The Taliban’s problem now is that they have been out of Afghanistan for many years – the Afghanistan they remember from 2001 has long gone.  The population is very young, communications networks and education are very extensive now, there are few Taliban who are prone to compromise or who even understand the current problems in Afghanistan.  If the Taliban alienate the international community, they will be back in the same desperate situation as they were in 2001

Pakistan’s role in supporting the Taliban

Pakistan’s role – 30 years of support for the Taliban (and ISI support to the Mujahideen, with the US and Saudi)

Post-2001, the US did not recognise that Pakistan was actually a belligerent.  Pakistan was a nuclear power with a population of 180 million and a long tradition as a US ally.  In dealing with Afghanistan, particularly in the 80s, the US tended to ask/defer to Pakistan.  Afghanistan as “Pakistan’s 5th province”.  In the 1990s, Kandahar even had a Pakistan area code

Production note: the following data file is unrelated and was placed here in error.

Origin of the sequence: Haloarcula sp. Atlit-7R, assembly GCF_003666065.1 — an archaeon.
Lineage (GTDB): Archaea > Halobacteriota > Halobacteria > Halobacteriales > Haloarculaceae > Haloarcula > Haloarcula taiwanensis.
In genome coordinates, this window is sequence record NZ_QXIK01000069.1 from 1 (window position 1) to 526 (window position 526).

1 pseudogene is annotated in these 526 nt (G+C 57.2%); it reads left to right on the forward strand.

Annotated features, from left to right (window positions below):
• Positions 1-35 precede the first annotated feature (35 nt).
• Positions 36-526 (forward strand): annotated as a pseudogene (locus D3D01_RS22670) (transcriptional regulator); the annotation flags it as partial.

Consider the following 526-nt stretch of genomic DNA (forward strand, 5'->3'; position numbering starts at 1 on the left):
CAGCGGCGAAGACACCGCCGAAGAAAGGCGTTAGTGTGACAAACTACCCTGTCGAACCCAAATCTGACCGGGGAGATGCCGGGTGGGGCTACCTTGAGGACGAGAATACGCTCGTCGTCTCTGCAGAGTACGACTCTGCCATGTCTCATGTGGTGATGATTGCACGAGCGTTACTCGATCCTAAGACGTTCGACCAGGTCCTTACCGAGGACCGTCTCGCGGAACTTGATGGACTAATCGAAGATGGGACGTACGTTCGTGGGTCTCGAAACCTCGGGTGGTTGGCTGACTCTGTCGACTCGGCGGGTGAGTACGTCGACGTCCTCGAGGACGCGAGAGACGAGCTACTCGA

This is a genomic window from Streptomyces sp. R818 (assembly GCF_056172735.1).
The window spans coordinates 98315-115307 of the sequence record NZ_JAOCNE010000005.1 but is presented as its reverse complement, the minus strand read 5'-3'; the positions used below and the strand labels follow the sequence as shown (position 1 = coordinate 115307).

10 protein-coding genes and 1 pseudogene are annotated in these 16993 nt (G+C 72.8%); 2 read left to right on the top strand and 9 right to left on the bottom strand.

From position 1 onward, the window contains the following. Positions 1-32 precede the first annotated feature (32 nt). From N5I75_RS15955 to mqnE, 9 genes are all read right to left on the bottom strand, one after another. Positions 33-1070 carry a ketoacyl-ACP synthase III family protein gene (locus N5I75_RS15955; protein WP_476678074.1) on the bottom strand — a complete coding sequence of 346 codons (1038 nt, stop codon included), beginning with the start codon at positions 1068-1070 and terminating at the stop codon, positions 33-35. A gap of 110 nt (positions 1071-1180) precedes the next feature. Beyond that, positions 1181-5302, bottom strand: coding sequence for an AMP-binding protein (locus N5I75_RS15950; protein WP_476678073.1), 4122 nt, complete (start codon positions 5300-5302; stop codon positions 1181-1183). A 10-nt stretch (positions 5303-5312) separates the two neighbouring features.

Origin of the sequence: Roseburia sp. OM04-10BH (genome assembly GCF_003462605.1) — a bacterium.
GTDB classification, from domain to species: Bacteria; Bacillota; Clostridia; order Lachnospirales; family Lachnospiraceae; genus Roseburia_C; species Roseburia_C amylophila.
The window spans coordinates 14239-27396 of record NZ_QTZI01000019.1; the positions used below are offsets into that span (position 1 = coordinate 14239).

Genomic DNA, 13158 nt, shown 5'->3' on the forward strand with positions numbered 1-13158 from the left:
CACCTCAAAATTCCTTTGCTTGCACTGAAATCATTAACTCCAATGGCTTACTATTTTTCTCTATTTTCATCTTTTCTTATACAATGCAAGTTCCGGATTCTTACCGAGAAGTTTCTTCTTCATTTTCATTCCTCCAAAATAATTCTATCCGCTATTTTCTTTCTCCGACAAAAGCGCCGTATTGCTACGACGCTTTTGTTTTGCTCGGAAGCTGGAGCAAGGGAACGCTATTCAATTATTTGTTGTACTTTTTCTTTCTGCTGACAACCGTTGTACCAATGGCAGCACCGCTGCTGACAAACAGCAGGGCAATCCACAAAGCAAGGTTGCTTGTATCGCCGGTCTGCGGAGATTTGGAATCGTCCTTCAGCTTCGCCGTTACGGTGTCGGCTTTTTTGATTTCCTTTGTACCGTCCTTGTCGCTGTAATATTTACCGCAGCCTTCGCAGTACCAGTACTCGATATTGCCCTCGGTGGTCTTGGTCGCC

Prospects for talks and the future

It was a mistake at Bonn not to incorporate the Taliban

The issue of dealing with the Taliban needs to be internationalised: China and others need to be involved – the neighbours, Iran, Russia… There are many good reasons for the neighbours to seek stability in Afghanistan, even they do not like the US